March 20, 2014

4 Grams Dosa

I always experiment with different types of dosas, idlis..Since it is a staple food for us (south Indian)

  • Oats - 1 cup powdered
  • Wheat Flour / Atta - 2 cups
  • Rice Flour - 1 cup
  • Sooji / Semolina / Rawa - 1/3 cup
  • Onion - 1 chopped finely
  • Green Chilli - 2 chopped finely
  • Curry leaves - 10 chopped finely
  • Coriander leaves / Cilantro - 3 tblspn chopped finely
  • Yogurt / Curd - 1/2 cup
  • Cumin Seeds / Jeerakam - 1 tsp
  • Turmeric powder / Manjal podi - 1 tsp
  • Salt to taste
  • Oil for Pan frying
  • Water as needed


  • Take a mixing bowl add all the ingredients except oil and mix well.
  • Add enough water to make it into a thin batter. Don't make it too thin..

  • Let the batter sit for 15 mins..
  • Heat a nonstick tawa on medium high heat.
  • Pour a ladleful of batter on the hot tawa and drizzle with oil all around the sides.
  • When it starts to brown in the bottom, Flip them over and cook on other side too.
  • When it is cooked. Remove them from the tawa and serve with chutney or sambar

Anoher look

Scallion Thoran

  • Spring Onion - 1 bundle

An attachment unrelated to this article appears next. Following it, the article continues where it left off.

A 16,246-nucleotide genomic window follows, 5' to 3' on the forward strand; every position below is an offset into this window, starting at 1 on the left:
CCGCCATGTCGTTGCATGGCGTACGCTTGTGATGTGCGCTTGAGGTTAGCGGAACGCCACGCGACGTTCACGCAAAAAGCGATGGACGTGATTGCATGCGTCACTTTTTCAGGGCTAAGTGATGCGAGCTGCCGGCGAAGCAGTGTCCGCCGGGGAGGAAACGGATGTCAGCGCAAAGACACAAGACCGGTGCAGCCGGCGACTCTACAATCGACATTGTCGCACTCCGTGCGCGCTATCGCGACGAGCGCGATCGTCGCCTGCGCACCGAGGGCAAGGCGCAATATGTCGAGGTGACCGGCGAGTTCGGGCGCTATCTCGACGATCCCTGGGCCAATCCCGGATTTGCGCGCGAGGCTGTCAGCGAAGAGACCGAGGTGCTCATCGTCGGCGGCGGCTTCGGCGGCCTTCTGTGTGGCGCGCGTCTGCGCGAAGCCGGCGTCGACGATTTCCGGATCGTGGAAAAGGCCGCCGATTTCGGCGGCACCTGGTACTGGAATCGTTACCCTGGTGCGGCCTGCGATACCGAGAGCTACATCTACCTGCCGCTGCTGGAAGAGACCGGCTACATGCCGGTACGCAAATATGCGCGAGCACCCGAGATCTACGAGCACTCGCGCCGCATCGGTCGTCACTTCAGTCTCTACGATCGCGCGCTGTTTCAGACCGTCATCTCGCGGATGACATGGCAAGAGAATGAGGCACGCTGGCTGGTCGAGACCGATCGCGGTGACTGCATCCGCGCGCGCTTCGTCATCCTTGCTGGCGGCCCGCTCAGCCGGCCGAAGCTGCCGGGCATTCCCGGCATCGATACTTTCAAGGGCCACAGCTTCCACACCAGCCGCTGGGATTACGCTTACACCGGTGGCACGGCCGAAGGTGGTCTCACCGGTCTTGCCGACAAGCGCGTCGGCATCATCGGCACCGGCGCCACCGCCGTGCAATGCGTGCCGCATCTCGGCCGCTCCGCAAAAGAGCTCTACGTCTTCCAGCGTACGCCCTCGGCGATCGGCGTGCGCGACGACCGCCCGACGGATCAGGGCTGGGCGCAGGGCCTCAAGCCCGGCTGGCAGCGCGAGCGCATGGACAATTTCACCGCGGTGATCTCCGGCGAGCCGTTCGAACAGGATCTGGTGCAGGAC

• Oil - 3 Tbsp
  • Salt - as required
To Grind:-
  • Green Chili - 1 no:
  • Grated Coconut - 1 cup
To Temper:-
  • Curry Leaves - 2-3 stems (finely chopped)
  • Mustard Seeds - 1/2 tsp
Preparation Method
  1. Remove the base portion of the spring onion, wash and let the water to drain fully.
  2. Finely chop spring onion.
  3. Grind the items under “ To Grind” items without adding water
  4. In a pan, heat the oil and splutter mustard seeds.
  5. Add curry leaves, spring onion and saute for 2-3mins: in low flame.
  6. Add coconut mix and salt and mix well.
  7. Keep the lid closed and cook for 5-6 mins: in low flame stirring in between.
  8. The Spring Onion Thoran is ready to be served with rice.

March 19, 2014

The one and only Filter Coffee